During combat you’ll find gameplay elements are largely unchanged from previous Fire Emblem titles. Stages are still laid out in a grid fashion, with each square representing a movement or character tile. You’ll divide turns with the enemy, moving all your units before your opponents turn. Character party sizes are dictated by the map, so sometimes you’ll roll with a group of 6 or 7, while other maps will allow you to command a dozen or so troops.
The whole rock/paper/scissor mechanic popularized by the series is still present. This is a system where you’ll outfit characters with three weapon types: swords, axes, or spears. Each weapon is either strong or weak against another, and matching up against appropriate enemies wielding the opposite weapon you’re carrying is key to victory. Bows are also present, being useful against flying mounted units, but weak in that they can’t counterattack melee blows. It’s a well-balanced combat system for Fire Emblem that has worked for quite some time, and it’s evident that little has changed here.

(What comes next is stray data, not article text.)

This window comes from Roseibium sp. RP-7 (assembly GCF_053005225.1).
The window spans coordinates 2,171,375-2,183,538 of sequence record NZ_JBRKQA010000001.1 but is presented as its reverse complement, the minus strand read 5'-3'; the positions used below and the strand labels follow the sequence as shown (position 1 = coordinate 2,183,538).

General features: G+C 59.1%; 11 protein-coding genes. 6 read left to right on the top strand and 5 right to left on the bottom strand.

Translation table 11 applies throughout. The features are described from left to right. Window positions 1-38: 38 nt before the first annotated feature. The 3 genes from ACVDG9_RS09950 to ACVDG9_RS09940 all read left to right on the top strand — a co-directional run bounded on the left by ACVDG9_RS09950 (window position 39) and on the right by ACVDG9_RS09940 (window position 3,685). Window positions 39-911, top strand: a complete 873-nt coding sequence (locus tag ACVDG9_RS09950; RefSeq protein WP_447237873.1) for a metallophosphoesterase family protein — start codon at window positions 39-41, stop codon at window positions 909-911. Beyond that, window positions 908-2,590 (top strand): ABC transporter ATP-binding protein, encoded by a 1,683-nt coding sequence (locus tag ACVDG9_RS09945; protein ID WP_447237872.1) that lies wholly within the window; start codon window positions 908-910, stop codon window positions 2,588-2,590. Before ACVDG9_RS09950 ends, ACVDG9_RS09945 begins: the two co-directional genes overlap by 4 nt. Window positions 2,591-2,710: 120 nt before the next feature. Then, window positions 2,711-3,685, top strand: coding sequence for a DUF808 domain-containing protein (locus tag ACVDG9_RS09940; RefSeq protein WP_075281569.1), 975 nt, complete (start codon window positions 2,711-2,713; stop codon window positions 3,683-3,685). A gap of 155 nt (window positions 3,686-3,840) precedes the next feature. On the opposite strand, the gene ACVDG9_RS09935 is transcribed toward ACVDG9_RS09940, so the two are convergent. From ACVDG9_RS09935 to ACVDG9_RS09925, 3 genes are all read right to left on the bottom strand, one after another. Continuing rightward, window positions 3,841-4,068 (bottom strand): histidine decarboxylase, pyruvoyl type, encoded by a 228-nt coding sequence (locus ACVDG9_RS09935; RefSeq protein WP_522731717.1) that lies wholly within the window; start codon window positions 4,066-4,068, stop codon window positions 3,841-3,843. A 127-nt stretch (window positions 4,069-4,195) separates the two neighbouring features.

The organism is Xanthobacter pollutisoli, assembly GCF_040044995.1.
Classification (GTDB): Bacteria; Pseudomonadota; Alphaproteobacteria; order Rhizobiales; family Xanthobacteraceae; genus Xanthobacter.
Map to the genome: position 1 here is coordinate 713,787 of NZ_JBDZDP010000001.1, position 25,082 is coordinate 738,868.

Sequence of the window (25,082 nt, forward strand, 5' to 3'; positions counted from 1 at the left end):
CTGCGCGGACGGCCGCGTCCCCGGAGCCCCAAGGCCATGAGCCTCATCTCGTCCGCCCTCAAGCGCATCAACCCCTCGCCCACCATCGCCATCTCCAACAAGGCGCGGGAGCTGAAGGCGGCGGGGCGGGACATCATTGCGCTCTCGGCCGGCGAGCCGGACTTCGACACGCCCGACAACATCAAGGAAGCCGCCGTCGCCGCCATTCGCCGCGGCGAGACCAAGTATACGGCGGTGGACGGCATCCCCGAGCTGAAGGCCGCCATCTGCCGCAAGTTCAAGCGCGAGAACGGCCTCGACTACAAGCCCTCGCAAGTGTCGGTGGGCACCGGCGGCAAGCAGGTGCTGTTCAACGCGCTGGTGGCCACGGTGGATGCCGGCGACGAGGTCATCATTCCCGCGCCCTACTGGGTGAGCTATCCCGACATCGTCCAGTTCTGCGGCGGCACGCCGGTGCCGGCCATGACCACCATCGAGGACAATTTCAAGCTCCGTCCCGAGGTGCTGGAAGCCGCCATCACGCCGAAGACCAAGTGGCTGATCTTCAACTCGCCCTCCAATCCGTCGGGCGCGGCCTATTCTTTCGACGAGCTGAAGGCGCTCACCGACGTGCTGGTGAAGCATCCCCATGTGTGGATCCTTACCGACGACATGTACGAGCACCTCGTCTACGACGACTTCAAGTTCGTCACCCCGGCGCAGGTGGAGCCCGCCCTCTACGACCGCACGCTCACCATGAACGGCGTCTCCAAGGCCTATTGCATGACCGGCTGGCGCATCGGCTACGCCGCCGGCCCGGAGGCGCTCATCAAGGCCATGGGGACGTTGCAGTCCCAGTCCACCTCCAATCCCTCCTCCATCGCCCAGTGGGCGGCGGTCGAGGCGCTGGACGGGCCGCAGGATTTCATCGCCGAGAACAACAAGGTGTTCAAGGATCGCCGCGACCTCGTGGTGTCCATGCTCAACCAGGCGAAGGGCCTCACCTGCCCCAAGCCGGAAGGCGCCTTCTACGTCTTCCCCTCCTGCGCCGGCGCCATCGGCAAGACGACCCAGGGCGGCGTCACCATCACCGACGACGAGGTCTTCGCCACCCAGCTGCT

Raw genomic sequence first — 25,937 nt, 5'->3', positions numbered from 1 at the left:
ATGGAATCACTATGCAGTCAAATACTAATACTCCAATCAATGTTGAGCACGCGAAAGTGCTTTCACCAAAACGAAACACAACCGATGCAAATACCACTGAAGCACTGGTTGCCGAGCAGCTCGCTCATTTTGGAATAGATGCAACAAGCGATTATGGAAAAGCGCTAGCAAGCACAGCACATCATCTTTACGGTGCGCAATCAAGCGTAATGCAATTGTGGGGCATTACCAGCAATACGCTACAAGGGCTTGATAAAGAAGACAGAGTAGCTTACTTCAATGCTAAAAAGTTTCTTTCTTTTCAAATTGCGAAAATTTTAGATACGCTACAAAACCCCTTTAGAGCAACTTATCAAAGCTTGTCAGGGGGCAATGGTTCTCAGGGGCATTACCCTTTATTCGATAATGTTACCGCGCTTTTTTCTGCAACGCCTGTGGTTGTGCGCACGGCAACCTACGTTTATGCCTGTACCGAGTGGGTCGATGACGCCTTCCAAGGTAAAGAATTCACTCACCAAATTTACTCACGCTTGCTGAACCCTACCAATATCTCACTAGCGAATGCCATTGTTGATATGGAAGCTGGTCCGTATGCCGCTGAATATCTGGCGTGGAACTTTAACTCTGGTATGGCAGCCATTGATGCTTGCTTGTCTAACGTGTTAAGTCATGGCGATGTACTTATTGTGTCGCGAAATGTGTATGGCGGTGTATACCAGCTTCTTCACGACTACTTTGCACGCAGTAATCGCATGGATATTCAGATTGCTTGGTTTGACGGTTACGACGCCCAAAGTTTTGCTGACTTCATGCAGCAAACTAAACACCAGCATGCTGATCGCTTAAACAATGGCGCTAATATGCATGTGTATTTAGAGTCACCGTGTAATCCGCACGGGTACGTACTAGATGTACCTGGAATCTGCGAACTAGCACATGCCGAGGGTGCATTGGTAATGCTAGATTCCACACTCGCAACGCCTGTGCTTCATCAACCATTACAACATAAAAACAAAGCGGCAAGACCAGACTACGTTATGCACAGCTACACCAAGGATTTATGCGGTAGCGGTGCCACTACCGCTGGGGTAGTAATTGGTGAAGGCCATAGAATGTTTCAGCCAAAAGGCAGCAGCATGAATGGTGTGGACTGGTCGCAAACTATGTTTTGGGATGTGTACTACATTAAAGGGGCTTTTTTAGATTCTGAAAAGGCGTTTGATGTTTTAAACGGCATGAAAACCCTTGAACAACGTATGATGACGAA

One new addition is the ability to pair up units for stat boosts. This works in tandem with the carry ability found in previous games. When two characters are tile by tile next to each other, you can combine them into one cohesive unit that fights as a team. There are some drawbacks to this though, as the dominant unit will be the one that gains experience, while the other is only contributing via stat boosts. But it gives some added benefit to carrying weaker units around the board, which is in itself quite useful.